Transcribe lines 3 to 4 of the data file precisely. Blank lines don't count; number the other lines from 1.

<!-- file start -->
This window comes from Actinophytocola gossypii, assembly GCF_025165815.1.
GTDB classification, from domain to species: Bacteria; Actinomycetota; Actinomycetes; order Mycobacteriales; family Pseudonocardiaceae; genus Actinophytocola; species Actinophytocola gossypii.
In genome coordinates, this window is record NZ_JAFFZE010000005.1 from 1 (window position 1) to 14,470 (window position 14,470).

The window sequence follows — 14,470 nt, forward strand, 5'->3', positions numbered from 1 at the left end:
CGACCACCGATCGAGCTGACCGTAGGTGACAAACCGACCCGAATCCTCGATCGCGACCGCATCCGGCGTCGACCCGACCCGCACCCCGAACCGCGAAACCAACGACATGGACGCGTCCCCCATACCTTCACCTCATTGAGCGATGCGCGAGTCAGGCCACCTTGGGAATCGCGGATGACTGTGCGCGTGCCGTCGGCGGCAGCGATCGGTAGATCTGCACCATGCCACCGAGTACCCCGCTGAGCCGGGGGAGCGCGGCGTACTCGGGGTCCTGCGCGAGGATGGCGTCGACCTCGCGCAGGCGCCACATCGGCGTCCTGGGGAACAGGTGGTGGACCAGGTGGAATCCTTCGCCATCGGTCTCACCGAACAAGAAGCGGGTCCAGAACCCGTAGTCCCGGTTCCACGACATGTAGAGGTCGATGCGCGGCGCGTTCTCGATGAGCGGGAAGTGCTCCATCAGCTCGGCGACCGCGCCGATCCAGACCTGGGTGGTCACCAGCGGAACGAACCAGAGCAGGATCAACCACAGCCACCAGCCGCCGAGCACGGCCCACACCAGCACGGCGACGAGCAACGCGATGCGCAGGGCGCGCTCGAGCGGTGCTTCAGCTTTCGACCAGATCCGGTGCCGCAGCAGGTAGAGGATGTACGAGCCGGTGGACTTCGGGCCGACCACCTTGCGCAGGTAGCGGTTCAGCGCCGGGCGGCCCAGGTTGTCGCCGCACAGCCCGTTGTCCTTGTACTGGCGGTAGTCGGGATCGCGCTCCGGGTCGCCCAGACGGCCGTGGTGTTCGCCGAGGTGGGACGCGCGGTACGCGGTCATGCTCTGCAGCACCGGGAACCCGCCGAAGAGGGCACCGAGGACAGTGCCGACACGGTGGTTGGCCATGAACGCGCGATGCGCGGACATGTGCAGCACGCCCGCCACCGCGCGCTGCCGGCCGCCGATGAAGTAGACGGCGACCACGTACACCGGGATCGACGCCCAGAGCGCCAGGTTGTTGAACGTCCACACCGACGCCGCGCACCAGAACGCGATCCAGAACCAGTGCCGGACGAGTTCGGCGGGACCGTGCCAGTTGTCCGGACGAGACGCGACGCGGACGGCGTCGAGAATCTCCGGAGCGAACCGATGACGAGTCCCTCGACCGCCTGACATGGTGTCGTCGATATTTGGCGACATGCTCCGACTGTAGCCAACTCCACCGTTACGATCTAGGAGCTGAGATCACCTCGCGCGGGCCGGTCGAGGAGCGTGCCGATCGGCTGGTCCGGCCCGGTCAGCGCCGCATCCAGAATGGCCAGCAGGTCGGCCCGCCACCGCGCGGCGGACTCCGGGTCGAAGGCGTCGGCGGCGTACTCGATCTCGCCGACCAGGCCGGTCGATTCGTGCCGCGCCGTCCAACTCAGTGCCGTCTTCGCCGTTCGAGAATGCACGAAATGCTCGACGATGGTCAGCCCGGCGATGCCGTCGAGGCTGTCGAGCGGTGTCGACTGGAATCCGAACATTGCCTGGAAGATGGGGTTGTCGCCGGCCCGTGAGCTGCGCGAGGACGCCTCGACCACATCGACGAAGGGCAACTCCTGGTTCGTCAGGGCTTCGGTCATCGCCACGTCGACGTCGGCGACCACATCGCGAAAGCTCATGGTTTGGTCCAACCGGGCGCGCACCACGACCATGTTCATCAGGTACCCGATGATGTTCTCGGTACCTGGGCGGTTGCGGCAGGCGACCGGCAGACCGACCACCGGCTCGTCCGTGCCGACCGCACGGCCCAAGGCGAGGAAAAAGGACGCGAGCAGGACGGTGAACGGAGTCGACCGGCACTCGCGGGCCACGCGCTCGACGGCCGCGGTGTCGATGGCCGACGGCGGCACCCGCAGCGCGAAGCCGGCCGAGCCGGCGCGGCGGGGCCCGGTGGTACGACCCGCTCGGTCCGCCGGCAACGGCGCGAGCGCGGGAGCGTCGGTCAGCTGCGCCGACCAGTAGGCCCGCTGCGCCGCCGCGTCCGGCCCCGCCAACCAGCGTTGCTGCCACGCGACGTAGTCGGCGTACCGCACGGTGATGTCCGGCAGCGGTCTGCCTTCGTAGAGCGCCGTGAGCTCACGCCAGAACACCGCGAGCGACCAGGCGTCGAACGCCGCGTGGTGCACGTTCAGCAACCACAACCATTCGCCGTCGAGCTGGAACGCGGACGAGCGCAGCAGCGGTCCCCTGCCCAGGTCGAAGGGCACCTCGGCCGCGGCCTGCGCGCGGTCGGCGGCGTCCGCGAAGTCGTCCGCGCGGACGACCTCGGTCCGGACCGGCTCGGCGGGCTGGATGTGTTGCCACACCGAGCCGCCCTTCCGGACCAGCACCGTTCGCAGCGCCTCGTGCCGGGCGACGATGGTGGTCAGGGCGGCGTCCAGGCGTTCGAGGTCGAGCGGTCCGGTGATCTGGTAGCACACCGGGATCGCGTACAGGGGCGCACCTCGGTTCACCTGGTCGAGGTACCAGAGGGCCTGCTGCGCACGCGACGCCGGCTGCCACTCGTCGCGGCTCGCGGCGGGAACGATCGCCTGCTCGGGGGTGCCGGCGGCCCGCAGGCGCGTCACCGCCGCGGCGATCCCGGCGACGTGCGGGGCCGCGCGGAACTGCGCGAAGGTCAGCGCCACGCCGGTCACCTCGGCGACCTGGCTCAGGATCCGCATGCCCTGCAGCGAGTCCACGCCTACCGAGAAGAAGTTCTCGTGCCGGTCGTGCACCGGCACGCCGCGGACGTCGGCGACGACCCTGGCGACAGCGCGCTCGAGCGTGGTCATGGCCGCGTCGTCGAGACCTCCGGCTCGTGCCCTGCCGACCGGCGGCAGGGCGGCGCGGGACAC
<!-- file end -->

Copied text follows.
In genome coordinates, this window is record NZ_JAFFZE010000005.1 from 1 (window position 1) to 14,470 (window position 14,470).

The window sequence follows — 14,470 nt, forward strand, 5'->3', positions numbered from 1 at the left end: